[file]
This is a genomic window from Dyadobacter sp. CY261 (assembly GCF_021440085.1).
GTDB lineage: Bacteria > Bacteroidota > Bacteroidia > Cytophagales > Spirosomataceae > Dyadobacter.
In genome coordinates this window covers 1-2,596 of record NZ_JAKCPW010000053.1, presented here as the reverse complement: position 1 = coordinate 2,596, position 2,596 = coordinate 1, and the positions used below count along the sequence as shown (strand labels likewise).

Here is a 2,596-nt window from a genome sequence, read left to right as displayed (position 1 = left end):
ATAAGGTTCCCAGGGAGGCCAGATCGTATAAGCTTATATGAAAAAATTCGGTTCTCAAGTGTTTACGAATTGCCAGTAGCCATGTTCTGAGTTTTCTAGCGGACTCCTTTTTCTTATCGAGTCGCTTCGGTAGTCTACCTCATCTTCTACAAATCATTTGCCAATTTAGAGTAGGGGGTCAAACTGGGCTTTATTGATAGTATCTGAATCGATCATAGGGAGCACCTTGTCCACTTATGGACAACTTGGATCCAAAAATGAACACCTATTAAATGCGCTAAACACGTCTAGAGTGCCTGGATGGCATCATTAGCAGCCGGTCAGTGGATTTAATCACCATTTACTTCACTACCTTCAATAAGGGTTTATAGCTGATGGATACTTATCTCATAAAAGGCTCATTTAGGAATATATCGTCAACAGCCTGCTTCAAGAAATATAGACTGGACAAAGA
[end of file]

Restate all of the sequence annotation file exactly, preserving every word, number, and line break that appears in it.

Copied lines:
This is a genomic window from Dyadobacter sp. CY261 (assembly GCF_021440085.1).
GTDB lineage: Bacteria > Bacteroidota > Bacteroidia > Cytophagales > Spirosomataceae > Dyadobacter.
In genome coordinates this window covers 1-2,596 of record NZ_JAKCPW010000053.1, presented here as the reverse complement: position 1 = coordinate 2,596, position 2,596 = coordinate 1, and the positions used below count along the sequence as shown (strand labels likewise).

Here is a 2,596-nt window from a genome sequence, read left to right as displayed (position 1 = left end):
ATAAGGTTCCCAGGGAGGCCAGATCGTATAAGCTTATATGAAAAAATTCGGTTCTCAAGTGTTTACGAATTGCCAGTAGCCATGTTCTGAGTTTTCTAGCGGACTCCTTTTTCTTATCGAGTCGCTTCGGTAGTCTACCTCATCTTCTACAAATCATTTGCCAATTTAGAGTAGGGGGTCAAACTGGGCTTTATTGATAGTATCTGAATCGATCATAGGGAGCACCTTGTCCACTTATGGACAACTTGGATCCAAAAATGAACACCTATTAAATGCGCTAAACACGTCTAGAGTGCCTGGATGGCATCATTAGCAGCCGGTCAGTGGATTTAATCACCATTTACTTCACTACCTTCAATAAGGGTTTATAGCTGATGGATACTTATCTCATAAAAGGCTCATTTAGGAATATATCGTCAACAGCCTGCTTCAAGAAATATAGACTGGACAAAGA